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Facebook, Microsoft, Twitter and Google-owned YouTube agree to share a database of terrorist content.
Facebook is forming an alliance with Microsoft, Twitter and Google-owned YouTube to combat the proliferation of terrorist content online, the company said in a news release.
The online corporate giants are creating a shared database of “hashes,” unique digital fingerprints, for terrorist images and recruitment videos, including those that have been removed from their sites, according to Facebook.
“There is no place for content that promotes terrorism on our hosted consumer services, the news release reads.
Each company will independently decide what images and video hashes to submit to the shared database, Facebook officials said. The companies stress that they will remain committed to protecting the privacy of people who use their platforms.
“No personally identifiable information will be shared, and matching content will not be automatically removed,” the Facebook release states. “Each company will continue to apply its own policies and definitions of terrorist content when deciding whether to remove content when a match to a shared hash is found,”
Each company will follow its own policies on transparency and review for any government requests for information about posted content, the company stated.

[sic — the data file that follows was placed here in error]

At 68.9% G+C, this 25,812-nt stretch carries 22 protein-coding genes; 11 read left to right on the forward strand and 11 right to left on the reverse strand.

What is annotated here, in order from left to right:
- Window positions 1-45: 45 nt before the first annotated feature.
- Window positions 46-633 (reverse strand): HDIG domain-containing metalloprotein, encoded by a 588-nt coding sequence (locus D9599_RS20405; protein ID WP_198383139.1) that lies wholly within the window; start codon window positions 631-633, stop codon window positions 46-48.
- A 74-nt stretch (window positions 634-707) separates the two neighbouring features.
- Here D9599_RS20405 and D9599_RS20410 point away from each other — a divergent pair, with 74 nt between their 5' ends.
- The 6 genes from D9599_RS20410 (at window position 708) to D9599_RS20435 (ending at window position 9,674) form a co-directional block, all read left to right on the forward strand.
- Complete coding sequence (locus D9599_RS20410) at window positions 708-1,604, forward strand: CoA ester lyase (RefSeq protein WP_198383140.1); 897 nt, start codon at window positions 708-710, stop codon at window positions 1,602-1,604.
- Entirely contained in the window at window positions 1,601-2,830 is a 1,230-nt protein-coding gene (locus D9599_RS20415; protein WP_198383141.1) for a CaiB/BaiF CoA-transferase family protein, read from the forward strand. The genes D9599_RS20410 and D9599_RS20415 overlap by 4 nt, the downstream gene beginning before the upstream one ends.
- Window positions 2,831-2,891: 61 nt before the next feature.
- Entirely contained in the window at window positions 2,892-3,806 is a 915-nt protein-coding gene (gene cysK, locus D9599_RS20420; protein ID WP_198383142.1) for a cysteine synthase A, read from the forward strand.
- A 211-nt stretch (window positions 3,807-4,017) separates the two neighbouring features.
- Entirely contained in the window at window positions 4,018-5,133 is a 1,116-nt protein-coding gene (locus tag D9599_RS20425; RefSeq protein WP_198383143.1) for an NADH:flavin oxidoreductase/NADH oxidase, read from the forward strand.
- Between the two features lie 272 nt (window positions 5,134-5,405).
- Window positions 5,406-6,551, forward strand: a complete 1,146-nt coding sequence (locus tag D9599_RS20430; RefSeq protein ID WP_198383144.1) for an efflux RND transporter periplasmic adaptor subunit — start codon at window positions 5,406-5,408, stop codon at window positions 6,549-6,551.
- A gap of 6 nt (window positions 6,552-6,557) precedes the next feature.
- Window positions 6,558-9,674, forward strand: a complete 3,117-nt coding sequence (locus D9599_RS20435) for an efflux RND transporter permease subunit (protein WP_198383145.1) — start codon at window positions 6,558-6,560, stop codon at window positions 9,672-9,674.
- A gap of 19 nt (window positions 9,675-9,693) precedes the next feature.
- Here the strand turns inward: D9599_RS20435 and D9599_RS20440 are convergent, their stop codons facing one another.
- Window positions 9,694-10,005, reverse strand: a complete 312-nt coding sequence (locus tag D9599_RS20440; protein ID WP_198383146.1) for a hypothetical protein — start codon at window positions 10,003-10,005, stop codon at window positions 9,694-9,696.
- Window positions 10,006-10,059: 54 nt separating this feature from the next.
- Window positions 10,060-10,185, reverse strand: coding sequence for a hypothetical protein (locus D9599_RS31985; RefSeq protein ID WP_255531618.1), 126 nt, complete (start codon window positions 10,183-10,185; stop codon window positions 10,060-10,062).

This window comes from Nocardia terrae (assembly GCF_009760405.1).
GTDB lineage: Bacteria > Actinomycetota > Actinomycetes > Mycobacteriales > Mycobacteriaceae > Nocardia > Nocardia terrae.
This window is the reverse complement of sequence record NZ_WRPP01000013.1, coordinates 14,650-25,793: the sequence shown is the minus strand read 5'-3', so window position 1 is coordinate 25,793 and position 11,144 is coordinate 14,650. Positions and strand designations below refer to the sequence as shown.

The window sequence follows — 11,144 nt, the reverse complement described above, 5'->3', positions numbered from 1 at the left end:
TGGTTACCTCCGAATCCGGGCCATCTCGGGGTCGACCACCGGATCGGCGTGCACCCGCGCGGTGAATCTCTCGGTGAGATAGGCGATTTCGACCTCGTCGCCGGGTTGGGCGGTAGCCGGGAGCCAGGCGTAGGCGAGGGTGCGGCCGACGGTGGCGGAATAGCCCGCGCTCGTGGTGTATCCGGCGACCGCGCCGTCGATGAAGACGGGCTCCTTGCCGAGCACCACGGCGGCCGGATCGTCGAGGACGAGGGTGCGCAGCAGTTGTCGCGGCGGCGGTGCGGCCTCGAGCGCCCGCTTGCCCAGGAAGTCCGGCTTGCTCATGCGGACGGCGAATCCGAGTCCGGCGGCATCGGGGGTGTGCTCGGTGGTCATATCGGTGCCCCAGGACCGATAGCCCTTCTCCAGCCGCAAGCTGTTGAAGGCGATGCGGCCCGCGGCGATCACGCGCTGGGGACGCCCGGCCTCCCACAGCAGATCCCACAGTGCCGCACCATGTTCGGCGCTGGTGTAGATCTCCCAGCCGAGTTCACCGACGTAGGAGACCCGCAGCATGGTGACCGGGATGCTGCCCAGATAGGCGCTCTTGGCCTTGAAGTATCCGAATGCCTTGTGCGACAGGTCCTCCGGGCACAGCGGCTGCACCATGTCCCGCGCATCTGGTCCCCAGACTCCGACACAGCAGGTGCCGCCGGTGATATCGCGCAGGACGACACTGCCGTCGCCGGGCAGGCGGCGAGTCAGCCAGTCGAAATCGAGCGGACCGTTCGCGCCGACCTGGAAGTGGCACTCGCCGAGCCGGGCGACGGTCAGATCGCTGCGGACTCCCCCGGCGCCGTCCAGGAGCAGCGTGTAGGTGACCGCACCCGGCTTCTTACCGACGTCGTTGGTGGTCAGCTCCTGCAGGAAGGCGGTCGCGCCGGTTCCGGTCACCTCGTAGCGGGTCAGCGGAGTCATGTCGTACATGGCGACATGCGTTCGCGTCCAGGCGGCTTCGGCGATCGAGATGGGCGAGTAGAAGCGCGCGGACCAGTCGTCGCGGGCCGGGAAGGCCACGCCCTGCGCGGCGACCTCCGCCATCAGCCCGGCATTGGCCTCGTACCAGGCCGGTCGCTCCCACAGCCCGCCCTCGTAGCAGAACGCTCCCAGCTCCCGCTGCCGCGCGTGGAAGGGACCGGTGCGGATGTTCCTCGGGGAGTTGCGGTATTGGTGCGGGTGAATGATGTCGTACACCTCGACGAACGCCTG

In a related matter, Facebook faces a federal court date next month in Brooklyn pertaining to a class-action lawsuit filed by Shurat HaDin-The Israel Law Center. The lawsuit accuses Facebook of helping the terror group Hamas launch attacks in Israel.
Facebook has asked a judge to dismiss the lawsuit.
Nitsana Darshan-Leitner, founder of the law center, told Metro in an email that Facebook’s announcement of the shared database is “a step in the right direction,” but fails to compensate for the harm already done to victims of terrorism.
“Facebook should absolutely move forward with this database to share digital markers and remove terrorist content, but it’s no substitute for shutting down terrorists’ social media accounts,” she said. “Social media platforms should be denying services to terrorists – and should be held accountable for aiding, abetting and inciting terrorism,”
The law center released a video on YouTube on Monday to urge people to learn about its legal battle against Facebook.
Attorneys representing Facebook in the case didn’t respond to a request for comment by press time.
In August, a California judge dismissed a lawsuit accusing Twitter of providing material support of ISIS. The suit was filed by the family of an American contractor killed during an ISIS attack in Jordan.